Germany's current account surpluses have been structurally high for about 20 years, and criticism of this wealth accumulation vis-à-vis foreign countries has lasted just as long. The largest annual surplus, at 8.6% relative to GDP, was achieved in 2015. Since then, surpluses have declined slightly (7.4% in 2021). Typically, the goods trade balance accounted for the lion's share of the surplus. However, due to the pandemic and high commodity prices, there have now been major shifts. The surplus on the goods trade balance fell to around EUR 190 bn in both 2020 and 2021. This is particularly notable in 2021, as Germany's vaccine became an export hit, boosting consumer goods exports by around EUR 30 bn compared to 2020. The surplus of the goods trade balance in the two pandemic years is the lowest value since 2011. It collapsed further in 2022 due to a massive deterioration in the terms of trade. In May, import prices rose by more than 30% compared to the previous year, while export prices "only" increased by around 16%. As a result, nominal imports of goods increased much more strongly than exports of goods and the surplus shrank to only EUR 24 bn from January to May. For 2022, we therefore expect the goods trade surplus to be only EUR 80 bn. Given that commodity prices are likely to remain rather high, the surpluses in 2023 are likely to be similarly low. However, due to our expectation of declining energy prices in 2024 and 2025, it should then rise again to around EUR 120 bn.
But there has also been a lot of movement in the other components of the current account balance in recent years. From 1971 until the pandemic, Germany always had a deficit in the services balance. In 2000, a record deficit of EUR 60 bn was reported. Since then, the deficit has been trending downwards, reaching only EUR 18 bn in 2019. Due to very low travel volumes during the pandemic and high licensing income from vaccines, a small surplus was even achieved in the services balance in 2020 and 2021. In 2022 and subsequent years, the service balance is expected to be in deficit again due to the increase in travel and the expected decrease in vaccine licensing revenue. However, the annual deficits should only be in the single-digit billion range.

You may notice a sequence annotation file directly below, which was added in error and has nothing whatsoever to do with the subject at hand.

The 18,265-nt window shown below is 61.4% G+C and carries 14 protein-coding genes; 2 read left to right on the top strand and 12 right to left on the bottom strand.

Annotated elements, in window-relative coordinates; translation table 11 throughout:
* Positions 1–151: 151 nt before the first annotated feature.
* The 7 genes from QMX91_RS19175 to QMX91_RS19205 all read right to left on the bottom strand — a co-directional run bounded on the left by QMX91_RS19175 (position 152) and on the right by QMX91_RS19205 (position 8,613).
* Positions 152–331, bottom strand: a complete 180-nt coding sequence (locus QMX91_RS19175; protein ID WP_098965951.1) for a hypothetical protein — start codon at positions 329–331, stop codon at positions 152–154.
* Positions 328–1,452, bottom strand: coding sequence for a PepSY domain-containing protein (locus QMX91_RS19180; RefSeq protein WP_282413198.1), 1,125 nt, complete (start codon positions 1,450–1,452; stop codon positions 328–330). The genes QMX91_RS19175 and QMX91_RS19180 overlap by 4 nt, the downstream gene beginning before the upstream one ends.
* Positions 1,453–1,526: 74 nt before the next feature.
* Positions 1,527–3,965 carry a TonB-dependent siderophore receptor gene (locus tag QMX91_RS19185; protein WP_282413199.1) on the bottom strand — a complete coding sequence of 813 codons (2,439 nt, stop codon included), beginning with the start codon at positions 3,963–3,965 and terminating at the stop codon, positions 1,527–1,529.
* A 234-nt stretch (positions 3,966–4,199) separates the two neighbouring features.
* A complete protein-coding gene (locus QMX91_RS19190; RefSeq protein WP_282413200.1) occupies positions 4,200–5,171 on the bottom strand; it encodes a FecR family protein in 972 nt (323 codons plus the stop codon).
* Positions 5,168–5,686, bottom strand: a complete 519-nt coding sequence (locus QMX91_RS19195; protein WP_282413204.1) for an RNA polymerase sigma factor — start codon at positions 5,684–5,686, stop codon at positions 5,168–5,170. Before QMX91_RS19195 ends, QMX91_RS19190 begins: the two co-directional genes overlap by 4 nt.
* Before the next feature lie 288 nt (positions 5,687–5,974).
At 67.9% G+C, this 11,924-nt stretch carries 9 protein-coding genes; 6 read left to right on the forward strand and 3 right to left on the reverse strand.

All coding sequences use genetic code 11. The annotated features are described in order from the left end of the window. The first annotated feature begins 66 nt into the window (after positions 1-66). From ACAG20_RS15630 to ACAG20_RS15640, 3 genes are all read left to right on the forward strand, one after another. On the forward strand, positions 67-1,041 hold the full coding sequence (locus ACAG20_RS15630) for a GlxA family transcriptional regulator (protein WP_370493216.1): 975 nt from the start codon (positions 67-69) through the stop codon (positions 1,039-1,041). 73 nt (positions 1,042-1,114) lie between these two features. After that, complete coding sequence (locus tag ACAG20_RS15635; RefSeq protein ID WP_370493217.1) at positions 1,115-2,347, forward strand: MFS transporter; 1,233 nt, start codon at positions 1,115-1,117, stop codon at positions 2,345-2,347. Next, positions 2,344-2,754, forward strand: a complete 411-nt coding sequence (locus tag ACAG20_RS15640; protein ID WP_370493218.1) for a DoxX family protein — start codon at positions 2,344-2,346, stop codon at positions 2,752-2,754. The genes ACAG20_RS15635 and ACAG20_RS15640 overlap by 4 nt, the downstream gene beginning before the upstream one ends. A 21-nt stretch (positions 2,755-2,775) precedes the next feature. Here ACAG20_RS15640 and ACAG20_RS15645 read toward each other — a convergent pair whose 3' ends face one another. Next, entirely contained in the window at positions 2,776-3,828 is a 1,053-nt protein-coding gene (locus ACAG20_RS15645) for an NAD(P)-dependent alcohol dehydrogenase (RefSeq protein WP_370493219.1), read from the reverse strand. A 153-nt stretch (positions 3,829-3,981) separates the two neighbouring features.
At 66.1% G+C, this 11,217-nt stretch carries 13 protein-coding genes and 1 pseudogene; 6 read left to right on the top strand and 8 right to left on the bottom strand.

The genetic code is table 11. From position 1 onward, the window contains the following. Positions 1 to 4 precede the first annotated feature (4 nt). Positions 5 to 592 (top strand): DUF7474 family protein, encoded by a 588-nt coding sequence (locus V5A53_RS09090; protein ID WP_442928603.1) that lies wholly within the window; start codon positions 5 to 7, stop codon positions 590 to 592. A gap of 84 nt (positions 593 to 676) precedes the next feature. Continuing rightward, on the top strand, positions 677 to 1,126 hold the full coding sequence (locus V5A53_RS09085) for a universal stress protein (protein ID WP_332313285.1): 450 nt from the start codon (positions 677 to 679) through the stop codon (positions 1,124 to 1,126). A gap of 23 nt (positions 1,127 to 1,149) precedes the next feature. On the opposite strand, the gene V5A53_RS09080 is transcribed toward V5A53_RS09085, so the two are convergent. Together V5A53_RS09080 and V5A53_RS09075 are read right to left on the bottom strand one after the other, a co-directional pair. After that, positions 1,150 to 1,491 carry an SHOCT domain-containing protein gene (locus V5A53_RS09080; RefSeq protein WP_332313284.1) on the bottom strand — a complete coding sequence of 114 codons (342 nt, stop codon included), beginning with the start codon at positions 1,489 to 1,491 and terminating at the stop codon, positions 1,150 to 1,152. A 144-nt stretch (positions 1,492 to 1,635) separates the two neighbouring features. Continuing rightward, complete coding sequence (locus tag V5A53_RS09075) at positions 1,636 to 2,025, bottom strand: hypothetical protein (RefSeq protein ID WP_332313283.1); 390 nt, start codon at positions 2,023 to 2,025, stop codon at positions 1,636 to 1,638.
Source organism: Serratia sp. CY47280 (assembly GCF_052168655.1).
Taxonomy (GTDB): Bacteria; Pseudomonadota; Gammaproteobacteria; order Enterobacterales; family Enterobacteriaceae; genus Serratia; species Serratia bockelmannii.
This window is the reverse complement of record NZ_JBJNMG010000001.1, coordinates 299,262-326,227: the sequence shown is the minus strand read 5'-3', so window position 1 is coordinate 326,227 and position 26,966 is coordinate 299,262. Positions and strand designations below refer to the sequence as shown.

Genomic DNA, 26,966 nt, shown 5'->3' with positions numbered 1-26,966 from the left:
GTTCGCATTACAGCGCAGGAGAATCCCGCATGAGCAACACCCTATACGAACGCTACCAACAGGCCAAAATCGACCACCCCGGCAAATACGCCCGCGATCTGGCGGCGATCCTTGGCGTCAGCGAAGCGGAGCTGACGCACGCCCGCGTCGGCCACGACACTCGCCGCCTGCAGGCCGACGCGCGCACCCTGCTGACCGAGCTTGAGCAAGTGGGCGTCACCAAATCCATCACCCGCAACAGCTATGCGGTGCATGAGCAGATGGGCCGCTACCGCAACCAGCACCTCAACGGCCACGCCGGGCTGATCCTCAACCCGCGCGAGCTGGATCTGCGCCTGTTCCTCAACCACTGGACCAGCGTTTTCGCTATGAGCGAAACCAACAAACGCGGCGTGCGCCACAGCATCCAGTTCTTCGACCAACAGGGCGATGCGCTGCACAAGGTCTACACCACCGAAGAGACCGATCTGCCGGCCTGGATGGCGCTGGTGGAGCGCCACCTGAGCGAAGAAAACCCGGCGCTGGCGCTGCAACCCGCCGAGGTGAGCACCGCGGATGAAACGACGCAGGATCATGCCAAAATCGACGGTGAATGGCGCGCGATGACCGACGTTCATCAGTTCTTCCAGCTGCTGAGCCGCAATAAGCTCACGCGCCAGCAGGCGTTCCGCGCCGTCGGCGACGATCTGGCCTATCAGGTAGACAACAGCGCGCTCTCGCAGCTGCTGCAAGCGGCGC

Primary incomes, in particular investment income from direct investments, have increased strongly with the accumulation of assets abroad. Most of the surplus in primary income is accounted for by European direct investment, but direct investment in the USA and China has also increased significantly in recent years. This has resulted in a surplus that is probably structural and tends to increase further. In contrast, deficits in secondary income – government and private transfer payments – are tending to increase further. Aggregated, the two sub-balances together will have achieved a surplus of EUR 72 bn in 2021, whereas 15 years ago this was almost balanced. If this trend continues over the next few years, the surplus would increase to EUR 87 bn in 2025.
Contraction of current account surplus in 2022 only comparable with reunification
In total, the current account surplus will shrink to only EUR 140 bn in 2022. Compared with EUR 265 bn in 2021, this is almost half the figure and by far the largest difference over the entire time series. The decline of around EUR 125 bn is historically at best comparable with the change in the current account balance after reunification. At that time, the surplus of almost EUR 40 bn in 1990 turned into a deficit of a similar size in 1991. In 2023, too, many of the current problems are likely to weigh on the economy, which is why we again forecast a relatively low surplus of EUR 160 bn. Based on our expectation of declining energy prices in 2024 and 2025, the current account should then rise again to over EUR 200 bn.
This means that over this forecast period the current account ratios as a share of GDP will decline significantly from over 7% in 2021 to below 4% in 2022 and below 5% in the following years. In 2022, the ratio would fall to its lowest level since 2004 and, for the first time since 2010, below the 6% threshold, which according to the EU's macroeconomic guidelines is an indicator of macroeconomic imbalance. The demographic development implies further declines in the following years as well. Similarly, Germany's industrial production is now around 10% below its peak in 2017, and many policy approaches in climate and environmental policy imply a further structural loss of competitiveness. This is another reason why the current account surpluses are likely to tend to shrink further. Criticism of Germany's current account surpluses is thus likely to become increasingly muted over the decade.
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